Bonn, 23 October 2017. International organisations based in Geneva have recently devoted great attention to voluntary sustainability standards (VSS) which claim to align production and consumption patterns with certain social, environmental and ethical specifications. At conferences last September organised by the United Nations Conference on Trade and Development (UNCTAD) and the International Trade Centre, participants identified three drivers for the growing significance of VSS: First, consumer in advanced economies are increasingly looking for “clean” products, be that sustainably harvested wood or fair-traded products such as cocoa and coffee. Second, transnational corporations turn to VSS in order to mitigate reputational risks and differentiate their goods and services. Finally, public procurement in Europe and Southern countries like Brazil, China and India has begun to take sustainability criteria into account.
The growing pro-active commitment of developing countries to sustainability standards is a welcome trend. Their efforts in aligning VSS to national priorities and in articulating Southern perspectives at the international level will enhance the contribution of such market-based instruments to the 2030 Agenda for Sustainable Development. In the short run, the United Nations Forum for Sustainability Standards under the leadership of UNCTAD should facilitate a multi-stakeholder process for sharing experiences, joint knowledge creation and policy dialogue on VSS. In the long run, the international community needs to establish a coherent global framework for VSS which could overcome the present state of fragmentation and promote sustainable trade.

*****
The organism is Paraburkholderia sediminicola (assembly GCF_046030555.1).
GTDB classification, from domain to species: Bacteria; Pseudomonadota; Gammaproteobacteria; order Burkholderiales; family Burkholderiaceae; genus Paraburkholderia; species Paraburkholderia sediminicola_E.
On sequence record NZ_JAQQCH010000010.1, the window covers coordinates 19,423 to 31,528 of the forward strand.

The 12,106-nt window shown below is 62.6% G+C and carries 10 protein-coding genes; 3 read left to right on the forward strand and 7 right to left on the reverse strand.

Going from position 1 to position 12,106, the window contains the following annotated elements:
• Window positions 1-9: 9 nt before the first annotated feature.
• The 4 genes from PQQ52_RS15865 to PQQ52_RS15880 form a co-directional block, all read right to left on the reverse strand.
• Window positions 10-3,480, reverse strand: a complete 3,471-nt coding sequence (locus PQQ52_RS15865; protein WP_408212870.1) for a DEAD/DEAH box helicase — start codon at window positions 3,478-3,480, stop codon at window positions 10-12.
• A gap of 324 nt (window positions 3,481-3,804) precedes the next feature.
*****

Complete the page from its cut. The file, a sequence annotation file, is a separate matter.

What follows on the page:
The German Development Institute is a partner institution of UNFSS on supporting developing countries the opportunities and challenges of Voluntary Sustainability Standards for economic development and attaining the Sustainable Development Goals (SDGs).